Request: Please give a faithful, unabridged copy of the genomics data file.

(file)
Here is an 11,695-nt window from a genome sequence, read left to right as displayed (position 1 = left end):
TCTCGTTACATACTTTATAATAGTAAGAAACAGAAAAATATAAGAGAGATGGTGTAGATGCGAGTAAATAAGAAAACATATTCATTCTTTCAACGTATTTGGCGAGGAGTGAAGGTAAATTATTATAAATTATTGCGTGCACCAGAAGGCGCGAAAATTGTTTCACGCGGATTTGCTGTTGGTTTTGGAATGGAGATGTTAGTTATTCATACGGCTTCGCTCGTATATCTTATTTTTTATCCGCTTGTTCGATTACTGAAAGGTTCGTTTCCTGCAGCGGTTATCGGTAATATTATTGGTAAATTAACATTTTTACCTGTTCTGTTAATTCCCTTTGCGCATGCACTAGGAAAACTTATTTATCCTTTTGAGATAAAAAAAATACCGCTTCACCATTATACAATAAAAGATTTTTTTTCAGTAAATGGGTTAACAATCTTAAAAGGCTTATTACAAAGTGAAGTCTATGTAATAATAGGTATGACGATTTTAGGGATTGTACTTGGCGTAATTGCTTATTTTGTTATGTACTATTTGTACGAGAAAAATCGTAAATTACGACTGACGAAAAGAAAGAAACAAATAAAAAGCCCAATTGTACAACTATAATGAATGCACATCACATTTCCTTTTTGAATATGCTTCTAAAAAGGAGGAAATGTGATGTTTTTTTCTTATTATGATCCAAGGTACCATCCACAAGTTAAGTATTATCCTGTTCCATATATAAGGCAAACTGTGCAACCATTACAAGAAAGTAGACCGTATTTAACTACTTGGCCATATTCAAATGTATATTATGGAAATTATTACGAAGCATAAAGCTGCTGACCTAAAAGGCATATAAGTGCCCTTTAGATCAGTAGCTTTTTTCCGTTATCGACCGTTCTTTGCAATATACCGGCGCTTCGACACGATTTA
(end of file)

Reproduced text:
Here is an 11,695-nt window from a genome sequence, read left to right as displayed (position 1 = left end):
TCTCGTTACATACTTTATAATAGTAAGAAACAGAAAAATATAAGAGAGATGGTGTAGATGCGAGTAAATAAGAAAACATATTCATTCTTTCAACGTATTTGGCGAGGAGTGAAGGTAAATTATTATAAATTATTGCGTGCACCAGAAGGCGCGAAAATTGTTTCACGCGGATTTGCTGTTGGTTTTGGAATGGAGATGTTAGTTATTCATACGGCTTCGCTCGTATATCTTATTTTTTATCCGCTTGTTCGATTACTGAAAGGTTCGTTTCCTGCAGCGGTTATCGGTAATATTATTGGTAAATTAACATTTTTACCTGTTCTGTTAATTCCCTTTGCGCATGCACTAGGAAAACTTATTTATCCTTTTGAGATAAAAAAAATACCGCTTCACCATTATACAATAAAAGATTTTTTTTCAGTAAATGGGTTAACAATCTTAAAAGGCTTATTACAAAGTGAAGTCTATGTAATAATAGGTATGACGATTTTAGGGATTGTACTTGGCGTAATTGCTTATTTTGTTATGTACTATTTGTACGAGAAAAATCGTAAATTACGACTGACGAAAAGAAAGAAACAAATAAAAAGCCCAATTGTACAACTATAATGAATGCACATCACATTTCCTTTTTGAATATGCTTCTAAAAAGGAGGAAATGTGATGTTTTTTTCTTATTATGATCCAAGGTACCATCCACAAGTTAAGTATTATCCTGTTCCATATATAAGGCAAACTGTGCAACCATTACAAGAAAGTAGACCGTATTTAACTACTTGGCCATATTCAAATGTATATTATGGAAATTATTACGAAGCATAAAGCTGCTGACCTAAAAGGCATATAAGTGCCCTTTAGATCAGTAGCTTTTTTCCGTTATCGACCGTTCTTTGCAATATACCGGCGCTTCGACACGATTTA